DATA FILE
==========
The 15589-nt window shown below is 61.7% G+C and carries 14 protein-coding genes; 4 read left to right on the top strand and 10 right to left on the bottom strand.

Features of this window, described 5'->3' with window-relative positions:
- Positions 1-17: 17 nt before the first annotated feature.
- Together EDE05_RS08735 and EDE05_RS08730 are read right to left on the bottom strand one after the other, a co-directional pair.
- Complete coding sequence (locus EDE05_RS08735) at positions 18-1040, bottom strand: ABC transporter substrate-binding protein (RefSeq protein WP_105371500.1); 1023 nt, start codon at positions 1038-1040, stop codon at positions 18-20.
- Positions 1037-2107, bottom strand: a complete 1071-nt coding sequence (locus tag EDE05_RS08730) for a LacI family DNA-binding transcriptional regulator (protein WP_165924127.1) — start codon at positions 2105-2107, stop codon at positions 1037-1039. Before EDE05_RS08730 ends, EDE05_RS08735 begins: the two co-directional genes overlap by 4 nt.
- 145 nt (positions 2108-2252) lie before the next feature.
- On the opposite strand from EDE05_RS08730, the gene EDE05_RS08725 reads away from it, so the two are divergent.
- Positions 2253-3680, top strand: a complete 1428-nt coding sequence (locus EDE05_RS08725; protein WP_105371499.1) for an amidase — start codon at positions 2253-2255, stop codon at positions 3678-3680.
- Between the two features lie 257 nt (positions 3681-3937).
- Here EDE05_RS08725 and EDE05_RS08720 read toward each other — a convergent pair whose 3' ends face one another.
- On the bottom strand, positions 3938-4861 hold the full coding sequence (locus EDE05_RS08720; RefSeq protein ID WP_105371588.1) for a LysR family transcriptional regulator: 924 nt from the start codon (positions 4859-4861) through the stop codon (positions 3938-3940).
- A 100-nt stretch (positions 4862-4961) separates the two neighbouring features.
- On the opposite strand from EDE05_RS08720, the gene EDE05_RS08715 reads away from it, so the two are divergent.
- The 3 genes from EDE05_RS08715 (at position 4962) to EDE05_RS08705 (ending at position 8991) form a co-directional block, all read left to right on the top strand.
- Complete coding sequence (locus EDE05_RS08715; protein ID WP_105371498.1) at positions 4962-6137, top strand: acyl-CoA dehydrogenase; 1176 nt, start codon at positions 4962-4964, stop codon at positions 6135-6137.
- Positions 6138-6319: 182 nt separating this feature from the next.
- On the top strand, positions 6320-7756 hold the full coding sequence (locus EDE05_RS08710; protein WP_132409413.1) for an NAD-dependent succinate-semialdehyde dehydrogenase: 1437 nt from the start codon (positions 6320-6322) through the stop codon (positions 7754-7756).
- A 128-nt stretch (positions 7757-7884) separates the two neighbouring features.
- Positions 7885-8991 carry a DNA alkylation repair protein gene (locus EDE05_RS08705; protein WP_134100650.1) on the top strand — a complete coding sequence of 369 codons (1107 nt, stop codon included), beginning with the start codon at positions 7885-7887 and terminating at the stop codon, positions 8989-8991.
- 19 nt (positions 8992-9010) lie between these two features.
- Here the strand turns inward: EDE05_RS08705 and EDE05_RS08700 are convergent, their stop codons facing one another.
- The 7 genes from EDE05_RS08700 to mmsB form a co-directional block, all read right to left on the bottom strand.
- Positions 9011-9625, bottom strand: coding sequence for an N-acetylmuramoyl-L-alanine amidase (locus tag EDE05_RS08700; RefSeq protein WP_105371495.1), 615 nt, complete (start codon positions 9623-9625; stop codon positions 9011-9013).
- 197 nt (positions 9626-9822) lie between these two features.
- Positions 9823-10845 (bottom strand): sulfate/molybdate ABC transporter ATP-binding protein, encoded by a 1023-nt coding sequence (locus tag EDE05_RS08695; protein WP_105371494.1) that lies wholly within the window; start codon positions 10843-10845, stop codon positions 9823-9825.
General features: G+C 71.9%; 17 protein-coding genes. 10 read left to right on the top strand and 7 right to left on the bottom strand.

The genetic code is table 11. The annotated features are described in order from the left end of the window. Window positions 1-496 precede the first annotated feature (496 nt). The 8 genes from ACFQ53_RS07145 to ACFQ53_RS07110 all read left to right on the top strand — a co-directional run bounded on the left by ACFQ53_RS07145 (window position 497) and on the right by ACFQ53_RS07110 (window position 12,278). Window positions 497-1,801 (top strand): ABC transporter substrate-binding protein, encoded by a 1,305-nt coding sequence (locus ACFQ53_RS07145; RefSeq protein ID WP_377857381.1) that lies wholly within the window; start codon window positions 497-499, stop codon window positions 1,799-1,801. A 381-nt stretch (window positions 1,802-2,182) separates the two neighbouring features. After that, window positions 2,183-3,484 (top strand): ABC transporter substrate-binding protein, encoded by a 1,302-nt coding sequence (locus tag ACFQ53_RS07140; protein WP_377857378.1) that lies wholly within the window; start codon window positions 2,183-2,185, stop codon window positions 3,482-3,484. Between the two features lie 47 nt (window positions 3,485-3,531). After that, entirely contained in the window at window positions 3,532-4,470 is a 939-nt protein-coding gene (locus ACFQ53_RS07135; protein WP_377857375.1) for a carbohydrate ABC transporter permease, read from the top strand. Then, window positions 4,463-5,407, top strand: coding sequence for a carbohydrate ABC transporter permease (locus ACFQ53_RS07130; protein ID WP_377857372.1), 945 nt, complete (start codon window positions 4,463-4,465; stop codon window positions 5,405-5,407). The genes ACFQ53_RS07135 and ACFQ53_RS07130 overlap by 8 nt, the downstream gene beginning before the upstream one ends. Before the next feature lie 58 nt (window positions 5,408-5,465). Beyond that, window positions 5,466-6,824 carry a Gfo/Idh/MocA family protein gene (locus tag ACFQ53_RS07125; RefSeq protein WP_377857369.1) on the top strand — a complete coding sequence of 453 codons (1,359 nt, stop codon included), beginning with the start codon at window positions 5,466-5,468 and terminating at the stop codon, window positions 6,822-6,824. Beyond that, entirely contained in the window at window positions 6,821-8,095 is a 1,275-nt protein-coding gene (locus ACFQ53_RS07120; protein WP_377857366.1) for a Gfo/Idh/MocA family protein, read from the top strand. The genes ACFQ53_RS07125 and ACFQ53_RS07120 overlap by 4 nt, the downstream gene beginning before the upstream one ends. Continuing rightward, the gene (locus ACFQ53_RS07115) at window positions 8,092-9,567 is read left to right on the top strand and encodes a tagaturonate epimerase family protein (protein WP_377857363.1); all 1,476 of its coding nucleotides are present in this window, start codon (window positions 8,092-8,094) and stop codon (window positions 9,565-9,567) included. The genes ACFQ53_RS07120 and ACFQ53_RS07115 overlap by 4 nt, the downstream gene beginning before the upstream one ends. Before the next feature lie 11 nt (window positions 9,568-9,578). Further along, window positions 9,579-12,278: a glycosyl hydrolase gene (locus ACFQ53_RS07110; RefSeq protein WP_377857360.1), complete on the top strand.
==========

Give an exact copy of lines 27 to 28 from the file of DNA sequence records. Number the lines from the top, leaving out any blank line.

General features: G+C 71.9%; 17 protein-coding genes. 10 read left to right on the top strand and 7 right to left on the bottom strand.

The genetic code is table 11. The annotated features are described in order from the left end of the window. Window positions 1-496 precede the first annotated feature (496 nt). The 8 genes from ACFQ53_RS07145 to ACFQ53_RS07110 all read left to right on the top strand — a co-directional run bounded on the left by ACFQ53_RS07145 (window position 497) and on the right by ACFQ53_RS07110 (window position 12,278). Window positions 497-1,801 (top strand): ABC transporter substrate-binding protein, encoded by a 1,305-nt coding sequence (locus ACFQ53_RS07145; RefSeq protein ID WP_377857381.1) that lies wholly within the window; start codon window positions 497-499, stop codon window positions 1,799-1,801. A 381-nt stretch (window positions 1,802-2,182) separates the two neighbouring features. After that, window positions 2,183-3,484 (top strand): ABC transporter substrate-binding protein, encoded by a 1,302-nt coding sequence (locus tag ACFQ53_RS07140; protein WP_377857378.1) that lies wholly within the window; start codon window positions 2,183-2,185, stop codon window positions 3,482-3,484. Between the two features lie 47 nt (window positions 3,485-3,531). After that, entirely contained in the window at window positions 3,532-4,470 is a 939-nt protein-coding gene (locus ACFQ53_RS07135; protein WP_377857375.1) for a carbohydrate ABC transporter permease, read from the top strand. Then, window positions 4,463-5,407, top strand: coding sequence for a carbohydrate ABC transporter permease (locus ACFQ53_RS07130; protein ID WP_377857372.1), 945 nt, complete (start codon window positions 4,463-4,465; stop codon window positions 5,405-5,407). The genes ACFQ53_RS07135 and ACFQ53_RS07130 overlap by 8 nt, the downstream gene beginning before the upstream one ends. Before the next feature lie 58 nt (window positions 5,408-5,465). Beyond that, window positions 5,466-6,824 carry a Gfo/Idh/MocA family protein gene (locus tag ACFQ53_RS07125; RefSeq protein WP_377857369.1) on the top strand — a complete coding sequence of 453 codons (1,359 nt, stop codon included), beginning with the start codon at window positions 5,466-5,468 and terminating at the stop codon, window positions 6,822-6,824. Beyond that, entirely contained in the window at window positions 6,821-8,095 is a 1,275-nt protein-coding gene (locus ACFQ53_RS07120; protein WP_377857366.1) for a Gfo/Idh/MocA family protein, read from the top strand. The genes ACFQ53_RS07125 and ACFQ53_RS07120 overlap by 4 nt, the downstream gene beginning before the upstream one ends. Continuing rightward, the gene (locus ACFQ53_RS07115) at window positions 8,092-9,567 is read left to right on the top strand and encodes a tagaturonate epimerase family protein (protein WP_377857363.1); all 1,476 of its coding nucleotides are present in this window, start codon (window positions 8,092-8,094) and stop codon (window positions 9,565-9,567) included. The genes ACFQ53_RS07120 and ACFQ53_RS07115 overlap by 4 nt, the downstream gene beginning before the upstream one ends. Before the next feature lie 11 nt (window positions 9,568-9,578). Further along, window positions 9,579-12,278: a glycosyl hydrolase gene (locus ACFQ53_RS07110; RefSeq protein WP_377857360.1), complete on the top strand.